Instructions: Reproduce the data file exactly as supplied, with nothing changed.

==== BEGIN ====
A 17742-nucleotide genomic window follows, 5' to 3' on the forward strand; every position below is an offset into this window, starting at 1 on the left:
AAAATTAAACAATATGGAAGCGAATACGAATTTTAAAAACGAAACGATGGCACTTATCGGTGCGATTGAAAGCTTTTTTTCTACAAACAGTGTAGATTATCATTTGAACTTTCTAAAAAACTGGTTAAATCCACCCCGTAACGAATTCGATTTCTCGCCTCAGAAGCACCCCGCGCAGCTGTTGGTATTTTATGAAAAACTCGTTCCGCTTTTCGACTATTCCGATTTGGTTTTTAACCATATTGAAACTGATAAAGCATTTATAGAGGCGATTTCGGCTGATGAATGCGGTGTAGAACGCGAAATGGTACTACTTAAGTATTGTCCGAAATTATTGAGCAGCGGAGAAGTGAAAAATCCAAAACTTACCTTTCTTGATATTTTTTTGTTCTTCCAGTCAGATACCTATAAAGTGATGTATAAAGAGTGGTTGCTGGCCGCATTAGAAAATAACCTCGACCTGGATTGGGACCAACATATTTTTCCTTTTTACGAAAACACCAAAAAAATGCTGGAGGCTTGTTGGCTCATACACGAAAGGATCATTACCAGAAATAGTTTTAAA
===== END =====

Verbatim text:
A 17742-nucleotide genomic window follows, 5' to 3' on the forward strand; every position below is an offset into this window, starting at 1 on the left:
AAAATTAAACAATATGGAAGCGAATACGAATTTTAAAAACGAAACGATGGCACTTATCGGTGCGATTGAAAGCTTTTTTTCTACAAACAGTGTAGATTATCATTTGAACTTTCTAAAAAACTGGTTAAATCCACCCCGTAACGAATTCGATTTCTCGCCTCAGAAGCACCCCGCGCAGCTGTTGGTATTTTATGAAAAACTCGTTCCGCTTTTCGACTATTCCGATTTGGTTTTTAACCATATTGAAACTGATAAAGCATTTATAGAGGCGATTTCGGCTGATGAATGCGGTGTAGAACGCGAAATGGTACTACTTAAGTATTGTCCGAAATTATTGAGCAGCGGAGAAGTGAAAAATCCAAAACTTACCTTTCTTGATATTTTTTTGTTCTTCCAGTCAGATACCTATAAAGTGATGTATAAAGAGTGGTTGCTGGCCGCATTAGAAAATAACCTCGACCTGGATTGGGACCAACATATTTTTCCTTTTTACGAAAACACCAAAAAAATGCTGGAGGCTTGTTGGCTCATACACGAAAGGATCATTACCAGAAATAGTTTTAAA